Reinflating debate about suburbia

Levittown, Pa, wikimediaJune 10, 2013

By Steven Greenhut

SACRAMENTO — After the housing bubble burst a few years ago, sending real estate prices through the floor in many places, some influential academics and urban planners celebrated the supposed demise of something they had always derided: the suburbs.

In their view, the kind of homes and neighborhoods many of us live in are tacky, ugly, unsustainable blights. “Suburbia represents a compound economic catastrophe, ecological debacle, political nightmare and spiritual crisis for a nation of people conditioned to spend their lives in places not worth caring about,” wrote James Howard Kunstler, a prominent New Urbanist writer who calls for the wholesale reordering of our built environment.

New Urbanists such as Kunstler push for a return to the old city model — people living in high rises and apartment buildings, relying on mass transit and shopping at local stores filled with goods produced in the surrounding area. While they make some good aesthetic points, they essentially believe we should all live in ways that they prefer.

It’s easy to chuckle at them, as they seize on every crisis (housing bubbles, rising gas prices, etc.) to warn of impending calamity, much like those doomsday preachers who are sure that the latest event is a signal that the world is coming to an end.


But while most of us think only about short-term real estate issues, these ideologues have been changing the laws and building codes to mandate their long-term vision. Given the enormity of suburbia, it’s hard to discern the impact of this wide-ranging policy change. But pay attention to debates over new construction, and look at the requirements for higher occupancy densities, small or nonexistent yards, construction focused around transit and other common building mandates. They are designed to make the common form of suburbia obsolete.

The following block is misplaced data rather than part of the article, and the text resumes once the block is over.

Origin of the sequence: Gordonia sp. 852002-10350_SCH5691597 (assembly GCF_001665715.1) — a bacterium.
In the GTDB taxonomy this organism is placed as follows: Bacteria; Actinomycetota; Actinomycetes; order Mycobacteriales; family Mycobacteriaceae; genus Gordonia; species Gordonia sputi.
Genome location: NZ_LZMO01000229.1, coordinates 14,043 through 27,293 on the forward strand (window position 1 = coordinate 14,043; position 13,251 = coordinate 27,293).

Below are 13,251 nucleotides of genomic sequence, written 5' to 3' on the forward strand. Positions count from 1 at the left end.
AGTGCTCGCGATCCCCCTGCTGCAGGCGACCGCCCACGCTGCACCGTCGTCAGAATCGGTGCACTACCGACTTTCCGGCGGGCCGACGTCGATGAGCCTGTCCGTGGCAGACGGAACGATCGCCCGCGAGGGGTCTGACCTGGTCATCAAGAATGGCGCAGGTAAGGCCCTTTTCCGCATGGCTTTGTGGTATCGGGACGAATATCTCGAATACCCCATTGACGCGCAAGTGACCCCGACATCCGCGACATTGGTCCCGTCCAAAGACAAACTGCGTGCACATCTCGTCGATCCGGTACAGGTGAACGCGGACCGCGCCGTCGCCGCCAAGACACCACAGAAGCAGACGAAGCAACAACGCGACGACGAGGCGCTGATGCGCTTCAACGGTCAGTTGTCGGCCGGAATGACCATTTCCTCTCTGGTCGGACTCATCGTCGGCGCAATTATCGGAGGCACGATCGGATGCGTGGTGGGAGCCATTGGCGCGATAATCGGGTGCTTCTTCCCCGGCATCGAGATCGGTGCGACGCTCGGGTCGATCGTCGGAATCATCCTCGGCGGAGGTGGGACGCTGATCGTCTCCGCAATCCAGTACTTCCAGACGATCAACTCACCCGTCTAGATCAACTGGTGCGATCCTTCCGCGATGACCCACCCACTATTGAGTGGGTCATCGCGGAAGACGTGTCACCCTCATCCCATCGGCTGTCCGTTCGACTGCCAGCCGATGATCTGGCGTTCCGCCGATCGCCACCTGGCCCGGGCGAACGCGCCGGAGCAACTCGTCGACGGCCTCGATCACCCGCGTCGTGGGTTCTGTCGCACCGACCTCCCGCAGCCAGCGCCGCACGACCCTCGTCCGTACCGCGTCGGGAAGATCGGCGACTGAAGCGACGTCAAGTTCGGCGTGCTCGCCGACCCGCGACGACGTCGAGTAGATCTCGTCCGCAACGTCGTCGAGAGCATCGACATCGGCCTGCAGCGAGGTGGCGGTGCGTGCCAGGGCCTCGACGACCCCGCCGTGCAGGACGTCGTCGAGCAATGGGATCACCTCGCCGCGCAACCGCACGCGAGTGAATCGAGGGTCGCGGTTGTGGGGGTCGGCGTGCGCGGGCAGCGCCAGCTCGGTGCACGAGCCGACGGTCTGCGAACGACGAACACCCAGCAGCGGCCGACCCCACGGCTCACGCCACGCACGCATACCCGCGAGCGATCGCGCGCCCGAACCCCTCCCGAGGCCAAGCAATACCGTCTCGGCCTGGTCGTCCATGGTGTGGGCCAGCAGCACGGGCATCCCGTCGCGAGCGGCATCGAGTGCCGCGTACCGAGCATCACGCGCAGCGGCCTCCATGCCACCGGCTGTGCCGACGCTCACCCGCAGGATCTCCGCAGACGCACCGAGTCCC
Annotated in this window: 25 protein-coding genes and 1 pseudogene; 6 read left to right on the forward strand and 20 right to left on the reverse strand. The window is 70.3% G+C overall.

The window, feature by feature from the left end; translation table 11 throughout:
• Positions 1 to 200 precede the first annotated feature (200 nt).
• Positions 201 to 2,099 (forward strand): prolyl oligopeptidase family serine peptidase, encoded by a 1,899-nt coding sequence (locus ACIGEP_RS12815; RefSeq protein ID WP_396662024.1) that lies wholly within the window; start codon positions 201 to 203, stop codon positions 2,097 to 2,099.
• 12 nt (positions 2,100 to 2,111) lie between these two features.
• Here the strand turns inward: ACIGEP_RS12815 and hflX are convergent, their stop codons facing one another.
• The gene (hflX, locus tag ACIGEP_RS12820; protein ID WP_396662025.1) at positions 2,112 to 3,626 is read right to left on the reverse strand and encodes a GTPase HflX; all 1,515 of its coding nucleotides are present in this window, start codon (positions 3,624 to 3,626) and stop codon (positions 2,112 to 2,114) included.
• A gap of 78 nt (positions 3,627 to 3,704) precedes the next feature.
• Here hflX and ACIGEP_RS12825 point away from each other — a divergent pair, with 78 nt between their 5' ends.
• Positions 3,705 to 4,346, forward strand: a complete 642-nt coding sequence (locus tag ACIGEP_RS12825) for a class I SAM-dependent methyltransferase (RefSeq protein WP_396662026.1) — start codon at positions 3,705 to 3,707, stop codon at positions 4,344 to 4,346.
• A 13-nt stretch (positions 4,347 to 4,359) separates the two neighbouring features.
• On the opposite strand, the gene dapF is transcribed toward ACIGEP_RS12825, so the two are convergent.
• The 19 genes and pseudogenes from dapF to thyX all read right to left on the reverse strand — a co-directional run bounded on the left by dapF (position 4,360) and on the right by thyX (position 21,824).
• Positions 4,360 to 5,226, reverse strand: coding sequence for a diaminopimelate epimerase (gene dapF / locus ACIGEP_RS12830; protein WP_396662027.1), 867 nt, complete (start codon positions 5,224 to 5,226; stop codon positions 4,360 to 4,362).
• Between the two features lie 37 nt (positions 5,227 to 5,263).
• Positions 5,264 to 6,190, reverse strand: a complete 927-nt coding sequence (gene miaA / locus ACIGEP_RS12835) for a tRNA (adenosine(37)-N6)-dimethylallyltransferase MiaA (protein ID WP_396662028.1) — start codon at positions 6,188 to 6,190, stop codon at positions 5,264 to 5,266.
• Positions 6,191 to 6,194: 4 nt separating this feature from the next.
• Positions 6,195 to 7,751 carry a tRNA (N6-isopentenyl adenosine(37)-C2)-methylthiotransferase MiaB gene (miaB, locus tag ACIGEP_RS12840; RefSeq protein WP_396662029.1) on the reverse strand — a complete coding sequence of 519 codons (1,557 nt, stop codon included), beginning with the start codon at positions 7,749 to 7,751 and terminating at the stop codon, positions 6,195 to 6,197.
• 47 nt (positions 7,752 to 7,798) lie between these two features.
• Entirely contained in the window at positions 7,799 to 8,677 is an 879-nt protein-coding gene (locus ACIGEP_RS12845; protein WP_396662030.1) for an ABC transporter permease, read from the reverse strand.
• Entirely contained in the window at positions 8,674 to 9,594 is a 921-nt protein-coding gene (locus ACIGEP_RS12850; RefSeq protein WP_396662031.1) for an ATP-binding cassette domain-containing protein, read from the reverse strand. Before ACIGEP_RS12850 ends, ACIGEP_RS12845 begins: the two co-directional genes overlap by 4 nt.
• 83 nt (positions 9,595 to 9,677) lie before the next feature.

“I live where a majority of Americans live: a tract house on a block of other tract houses in a neighborhood of even more,” wrote D.J. Waldie in his 1996 book, “Holy Land: A Suburban Memoir.” Waldie spoke June 3 at the “No Place Like Home” conference in Anaheim, where he described his spiritual connection to the modest Lakewood, Calif., suburb where he has spent his life.

Kunstler described Lakewood, where thousands of homes were built quickly across farm fields after World War II, as “the place where evil dwells,” Waldie said. But it is Waldie’s “beloved community,” a place mocked by snobs but where middle-class people raise their kids and share their lives. These days, the new residents often are immigrants who have come from Mexico or Korea, but they share the same aspirations as those who moved there from places such as Des Moines and Pittsburgh.

The conference defended the ideal of homeownership — something the sponsor, conservative philanthropist Howard Ahmanson, argues is particularly important given “the phenomenon [that] has arisen of syndicates buying up houses in the Inland Empire in quantity for cash, to rent out.” Ahmanson’s father built the Home Savings of America empire that helped many Americans afford a home of their own.

A recent Sacramento News & Review article detailed the results of the reinflating housing bubble, in which ordinary homebuyers have been unable to compete for properties with companies that are buying them in bulk. Sellers, the article noted, won’t risk the uncertainty of dealing with someone who needs to obtain a mortgage when they can take cash from big corporate buyers.


This situation no doubt will pass, but it is a reminder that, in many places around the world, people have no choice but to spend their lives as renters. The planners who denounce suburbia offer as alternative models the big cities and stylish towns where few Americans could ever afford to live. These are nice places, but not realistic models for most Americans.

San Francisco and Carmel, for instance, are wonderful playgrounds for wealthy people, who enact regulatory and land-use policies that inflate the cost of entry and keep out people of middle-class incomes. Then they suggest their lives are superior to ours because they can walk to work and shop only at environmentally friendly local stores. (Note: Despite their pretenses, even trendy San Franciscans pack the big-box stores clustered under or along the 101 freeway in the heart of the city.)

Urban elitists don’t recognize that their policies helped create the “sprawl” that they disdain. It’s not as if middle-income workers in San Jose would choose to live over the mountain ranges in places such as Tracy, but the growth controls and other regulations that make it tough to build new houses in the Bay Area have so inflated the prices of the existing housing stock that people head to the hinterlands to afford a place of their own to raise their kids.

As speakers noted at the “No Place Like Home” conference, the homeownership ideal is the backbone of a free and democratic society in that it gives people a stake in their community. That’s worth remembering as today’s planners and officials deride suburbia and design what they hope will be a different kind of future.

Steven Greenhut is vice president of journalism at the Franklin Center for Government and Public Integrity. Write to him at [email protected].

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